In the first comprehensive study in almost three-quarters of a century of all Joseph Haydn’s Masses, two distinguished Haydn scholars bring to these masterworks the light of a treasury of recently discovered documents and new editions.
The powerful and elegant Austrian Masses of Franz Joseph Haydn are examined with thorough precision and dedication by Don V Moses and Robert W. Demaree, lifelong Haydn performers and scholars.
It has been almost seventy years since the last such study of these masterpieces, and a flood of long-hidden scores and documents uncovered over that time span (especially from the Esterházy princely archives and sources from behind the former Iron Curtain). The Masses of Joseph Haydn builds on foundations laid in the twentieth century by the research of Brand, Larsen, Landon, Feder, Schenbeck, and others.
These exciting recoveries have prompted a Haydn renaissance in Europe and America, one in which the trite, misleading image of Haydn as simple, rustic “Papa” has been replaced by a genuine one: he is now recognized as the shrewd and innovative founder of the Viennese Classical style, the mentor of Mozart, the principal influence on Beethoven, and the master of the choral/orchestral Mass setting.
The Masses of Joseph Haydn examines chronologically the history, sources, character, style, and performance choices within each of the Haydn Masses in careful detail. All this is set in a framework of Haydn’s involvement with church music over his whole life span, and, in the context of his childhood as a singer, his career as Kapellmeister to the Princes Esterházy, and his international prestige at the turn of the nineteenth century.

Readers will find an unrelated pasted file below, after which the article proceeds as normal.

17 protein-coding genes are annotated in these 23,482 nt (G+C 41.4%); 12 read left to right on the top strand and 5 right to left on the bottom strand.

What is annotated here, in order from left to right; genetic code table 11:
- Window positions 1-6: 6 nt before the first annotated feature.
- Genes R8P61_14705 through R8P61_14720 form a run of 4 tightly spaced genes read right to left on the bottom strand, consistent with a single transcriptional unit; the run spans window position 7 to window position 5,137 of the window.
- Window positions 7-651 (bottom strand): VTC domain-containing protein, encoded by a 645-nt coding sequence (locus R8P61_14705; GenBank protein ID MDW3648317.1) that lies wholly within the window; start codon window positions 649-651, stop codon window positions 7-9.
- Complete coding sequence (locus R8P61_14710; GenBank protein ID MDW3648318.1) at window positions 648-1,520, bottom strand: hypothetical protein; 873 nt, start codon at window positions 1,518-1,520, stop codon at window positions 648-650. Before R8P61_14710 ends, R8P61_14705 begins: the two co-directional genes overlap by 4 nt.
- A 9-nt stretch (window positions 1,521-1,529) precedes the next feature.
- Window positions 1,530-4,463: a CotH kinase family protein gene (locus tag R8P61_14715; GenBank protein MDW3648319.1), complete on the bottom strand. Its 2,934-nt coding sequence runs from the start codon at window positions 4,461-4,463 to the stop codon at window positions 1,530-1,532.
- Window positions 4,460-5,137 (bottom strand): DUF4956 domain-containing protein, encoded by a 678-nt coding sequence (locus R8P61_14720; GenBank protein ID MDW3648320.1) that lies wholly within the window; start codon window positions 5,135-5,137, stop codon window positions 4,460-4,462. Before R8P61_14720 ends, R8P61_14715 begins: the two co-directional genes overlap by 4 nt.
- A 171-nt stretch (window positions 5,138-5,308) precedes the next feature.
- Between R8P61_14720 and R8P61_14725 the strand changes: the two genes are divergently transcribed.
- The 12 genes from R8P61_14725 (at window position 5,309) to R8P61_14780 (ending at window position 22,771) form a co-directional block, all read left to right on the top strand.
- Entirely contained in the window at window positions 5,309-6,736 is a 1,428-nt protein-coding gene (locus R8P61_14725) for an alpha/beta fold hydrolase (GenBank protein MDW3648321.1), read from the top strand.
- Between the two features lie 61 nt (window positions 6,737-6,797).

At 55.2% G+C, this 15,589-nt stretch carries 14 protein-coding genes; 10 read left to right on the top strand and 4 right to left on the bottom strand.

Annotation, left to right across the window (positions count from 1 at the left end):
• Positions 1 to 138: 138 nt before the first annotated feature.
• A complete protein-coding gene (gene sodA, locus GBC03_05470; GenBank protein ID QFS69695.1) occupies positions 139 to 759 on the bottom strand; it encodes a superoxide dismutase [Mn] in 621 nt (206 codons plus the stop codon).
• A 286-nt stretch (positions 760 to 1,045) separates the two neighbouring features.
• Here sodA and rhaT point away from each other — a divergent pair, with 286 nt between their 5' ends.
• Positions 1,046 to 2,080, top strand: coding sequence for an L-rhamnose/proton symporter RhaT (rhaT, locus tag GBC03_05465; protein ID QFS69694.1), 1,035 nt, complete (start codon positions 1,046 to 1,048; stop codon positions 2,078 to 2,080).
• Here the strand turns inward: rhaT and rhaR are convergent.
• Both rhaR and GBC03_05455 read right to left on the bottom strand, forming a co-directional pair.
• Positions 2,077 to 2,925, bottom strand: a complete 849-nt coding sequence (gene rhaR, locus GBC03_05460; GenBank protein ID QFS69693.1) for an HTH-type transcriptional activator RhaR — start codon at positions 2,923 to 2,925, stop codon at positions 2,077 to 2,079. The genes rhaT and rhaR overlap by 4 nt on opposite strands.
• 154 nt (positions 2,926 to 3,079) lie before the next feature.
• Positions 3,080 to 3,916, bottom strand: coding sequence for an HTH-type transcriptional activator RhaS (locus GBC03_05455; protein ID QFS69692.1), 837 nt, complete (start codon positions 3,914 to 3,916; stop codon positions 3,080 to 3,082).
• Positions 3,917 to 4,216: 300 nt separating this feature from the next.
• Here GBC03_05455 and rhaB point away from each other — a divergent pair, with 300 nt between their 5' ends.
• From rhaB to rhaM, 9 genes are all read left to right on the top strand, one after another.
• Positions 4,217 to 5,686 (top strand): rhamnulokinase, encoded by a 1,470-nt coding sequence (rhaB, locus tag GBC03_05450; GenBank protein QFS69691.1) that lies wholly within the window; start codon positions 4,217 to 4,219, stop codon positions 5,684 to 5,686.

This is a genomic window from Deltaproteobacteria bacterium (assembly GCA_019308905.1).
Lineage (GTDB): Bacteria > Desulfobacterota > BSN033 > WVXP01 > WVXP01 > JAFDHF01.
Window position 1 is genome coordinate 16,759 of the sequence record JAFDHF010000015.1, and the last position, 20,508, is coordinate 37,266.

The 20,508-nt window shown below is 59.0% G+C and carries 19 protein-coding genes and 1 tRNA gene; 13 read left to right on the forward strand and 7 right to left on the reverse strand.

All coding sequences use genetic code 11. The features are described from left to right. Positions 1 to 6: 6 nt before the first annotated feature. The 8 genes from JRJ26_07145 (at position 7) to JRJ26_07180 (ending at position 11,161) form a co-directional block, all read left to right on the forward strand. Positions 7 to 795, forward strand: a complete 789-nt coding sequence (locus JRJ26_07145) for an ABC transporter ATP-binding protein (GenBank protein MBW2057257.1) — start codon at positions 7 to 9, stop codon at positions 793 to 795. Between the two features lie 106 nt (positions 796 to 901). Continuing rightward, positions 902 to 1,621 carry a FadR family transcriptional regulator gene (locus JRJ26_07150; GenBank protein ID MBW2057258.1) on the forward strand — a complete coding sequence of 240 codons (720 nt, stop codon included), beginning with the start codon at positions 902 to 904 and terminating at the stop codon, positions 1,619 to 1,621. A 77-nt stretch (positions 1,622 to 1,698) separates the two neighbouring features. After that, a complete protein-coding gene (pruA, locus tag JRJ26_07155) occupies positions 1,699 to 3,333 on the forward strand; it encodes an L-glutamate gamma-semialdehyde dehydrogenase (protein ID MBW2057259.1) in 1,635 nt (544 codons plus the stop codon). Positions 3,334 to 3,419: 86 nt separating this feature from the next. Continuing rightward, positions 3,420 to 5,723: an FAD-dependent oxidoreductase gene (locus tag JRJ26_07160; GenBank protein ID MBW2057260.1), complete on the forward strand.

Publishers are trying to get a disproportionate share of profits.
Publishers are showing their lack of long-term thinking –
- Instead of cutting prices for readers and encouraging reading they are setting unrealistic ebook prices.
- They want to spend less on ebooks than they used to on books and still make more.
- Instead of giving authors more of a share they want to have the same royalty rate.
Basically, Publishers are saying –
Costs are lower and our role is diminished (and perhaps no longer necessary). So we guess we should get an even larger piece of the pie.
It makes zero sense.
Authors don’t owe Publishers anything
Has a Publisher ever gone to an author and said –
Your book was a huge hit. So we’ve bumped up your royalty from 15% to 25%.
Not to the best of my knowledge.
Why then should authors let Publishers take an even larger piece of the pie?
- As long as Publishers had the power they took the lion’s share of profits.
- Now they don’t have the power and they will have to get used to not getting the lions’ share.